The extra ranking takes the average of each city’s placements in Tables 1 and 2 and uses that number to compile a ‘composite’ listing.

In the ‘composite’ ordering, Denver and Salt Lake City are tied at the top for best labor markets among all 42 cities.

Rounding out the Top 5 are San Jose, Austin and Dallas-Fort Worth.

The next tier of five are San Francisco, Nashville, Orlando, Richmond and Jacksonville. Notice that in the Top 10, the states of California, Texas and Florida provide two cities each.

At the bottom of the composite ranking is New Orleans. Other cities with labor markets that are struggling are Pittsburgh, Houston, Chicago and Philadelphia.

Houston, where energy head offices have come under stress, has seen a particular deterioration in its labor market provisions over the past 12 months.  

table 1: RANKING OF MAJOR U.S. CITIES
table 2: RANKING OF MAJOR U.S. CITIES
BY YEAR-OVER-YEAR EMPLOYMENT GROWTH
BY LATEST UNEMPLOYMENT RATE
(highest to lowest)
(lowest to highest)
sep 2016 vs sep 2015
SEPTEMBER 2016
1 Orlando, FL 4.7% 1 Salt Lake City, UT 2.8%
2 Jacksonville, FL 4.6% 2 Denver, CO 2.9%
3 Dallas-Ft. Worth, TX 3.6% 3 Boston, MA 3.1%
3 San Jose, CA 3.6% 4 Minneapolis-St. Paul, MN 3.3%
5 Seattle, WA 3.5% 5 Austin, TX 3.5%
6 Denver, CO 3.3% 6 San Francisco, CA 3.8%
7 Austin, TX 3.0% 6 San Jose, CA 3.8%
7 Salt Lake City, UT 3.0% 8 Indianapolis, IN 3.9%
9 Atlanta, GA 2.9% 8 Washington, DC 3.9%
9 Richmond, VA 2.9% 10 Milwaukee, WI 4.0%
11 Nashville, TN 2.7% 10 Nashville, TN 4.0%
11 Portland, OR 2.7% 12 Dallas-Ft. Worth, TX 4.1%
13 San Francisco, CA 2.6% 12 Richmond, VA 4.1%
13 St. Louis, MO 2.6% 12 San Antonio, TX 4.1%
15 Miami, FL 2.5% 15 Baltimore, MD 4.2%
15 Phoenix, AZ 2.5% 15 Columbus, OH 4.2%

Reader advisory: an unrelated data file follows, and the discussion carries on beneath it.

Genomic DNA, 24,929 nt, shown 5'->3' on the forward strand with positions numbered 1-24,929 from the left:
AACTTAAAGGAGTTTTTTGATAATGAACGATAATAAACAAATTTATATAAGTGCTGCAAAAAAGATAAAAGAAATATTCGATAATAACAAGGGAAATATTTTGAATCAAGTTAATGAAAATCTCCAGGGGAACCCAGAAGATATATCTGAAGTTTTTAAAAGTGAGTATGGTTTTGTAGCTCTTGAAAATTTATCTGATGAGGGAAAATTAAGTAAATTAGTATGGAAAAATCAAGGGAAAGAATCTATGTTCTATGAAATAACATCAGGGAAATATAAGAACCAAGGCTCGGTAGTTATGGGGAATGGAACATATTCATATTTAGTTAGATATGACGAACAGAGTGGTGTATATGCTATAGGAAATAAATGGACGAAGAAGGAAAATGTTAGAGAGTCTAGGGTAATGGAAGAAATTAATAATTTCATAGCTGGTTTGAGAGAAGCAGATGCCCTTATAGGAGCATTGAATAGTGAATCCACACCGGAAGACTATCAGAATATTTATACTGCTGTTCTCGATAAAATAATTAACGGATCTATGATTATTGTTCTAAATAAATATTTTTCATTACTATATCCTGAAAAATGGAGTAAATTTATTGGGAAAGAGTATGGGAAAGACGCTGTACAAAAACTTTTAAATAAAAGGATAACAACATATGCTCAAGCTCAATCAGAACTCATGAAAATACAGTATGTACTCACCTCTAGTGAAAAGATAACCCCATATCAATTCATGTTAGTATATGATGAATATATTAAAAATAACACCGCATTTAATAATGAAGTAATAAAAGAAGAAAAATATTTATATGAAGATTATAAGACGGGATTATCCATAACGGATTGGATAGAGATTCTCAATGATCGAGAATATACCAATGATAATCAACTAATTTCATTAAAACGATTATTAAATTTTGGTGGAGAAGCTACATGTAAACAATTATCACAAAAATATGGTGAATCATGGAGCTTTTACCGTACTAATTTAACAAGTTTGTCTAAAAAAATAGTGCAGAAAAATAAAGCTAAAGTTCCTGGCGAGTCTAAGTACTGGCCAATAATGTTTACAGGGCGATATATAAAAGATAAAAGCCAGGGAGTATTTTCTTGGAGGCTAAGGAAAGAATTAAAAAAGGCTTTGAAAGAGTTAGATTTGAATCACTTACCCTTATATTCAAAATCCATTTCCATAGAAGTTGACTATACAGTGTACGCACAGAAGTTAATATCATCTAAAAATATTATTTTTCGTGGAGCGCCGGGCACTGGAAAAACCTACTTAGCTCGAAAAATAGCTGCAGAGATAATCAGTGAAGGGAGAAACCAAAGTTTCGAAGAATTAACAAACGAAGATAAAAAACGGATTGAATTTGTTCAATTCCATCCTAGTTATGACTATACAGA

15 Tampa, FL 2.5% 17 Cincinnati, OH 4.3%
18 Washington, DC 2.4% 18 Kansas City, MO 4.4%
19 Indianapolis, IN 2.3% 18 Seattle, WA 4.4%
19 Las Vegas, NV 2.3% 20 Orlando, FL 4.5%
19 Riverside, CA 2.3% 21 Jacksonville, FL 4.6%
22 San Diego, CA 2.2% 22 Charlotte, NC 4.7%
23 Baltimore, MD 2.1% 22 Oklahoma City, OK 4.7%
23 San Antonio, TX 2.1% 22 San Diego, CA 4.7%
25 Charlotte, NC 2.0% 22 St. Louis, MO 4.7%
25 Detroit, MI 2.0% 22 Tampa, FL 4.7%
25 Minneapolis-St. Paul, MN 2.0% 27 Phoenix, AZ 4.8%
28 Boston, MA 1.9% 27 Portland, OR 4.8%
28 Los Angeles, CA 1.9% 27 Providence, RI 4.8%
30 New York, NY 1.8% 30 Cleveland, OH 4.9%
31 Philadelphia, PA 1.7% 30 Los Angeles, CA 4.9%
32 Cincinnati, OH 1.6% 32 Atlanta, GA 5.0%
32 Columbus, OH 1.6% 33 Miami, FL 5.1%
34 Cleveland, OH 1.5% 34 Chicago, IL 5.2%
35 Providence, RI 1.3% 34 New York, NY 5.2%
36 Chicago, IL 1.2% 34 Philadelphia, PA 5.2%
37 Kansas City, MO 1.0% 37 Detroit, MI 5.4%
38 Houston, TX 0.7% 38 Las Vegas, NV 5.6%
39 Milwaukee, WI 0.5% 38 Pittsburgh, PA 5.6%
40 New Orleans, LA 0.0% 40 Houston, TX 5.7%
40 Oklahoma City, OK 0.0% 41 New Orleans, LA 6.2%
42 Pittsburgh, PA -0.2% 41 Riverside, CA 6.2%
U.S. 1.7% U.S. 4.9%
 
Based on average of latest three months, unadjusted data.
When the ranking numbers are the same, the cities are in a tie.
Data source: U.S. Bureau of Labor Statistics.
Tables: ConstructConnect.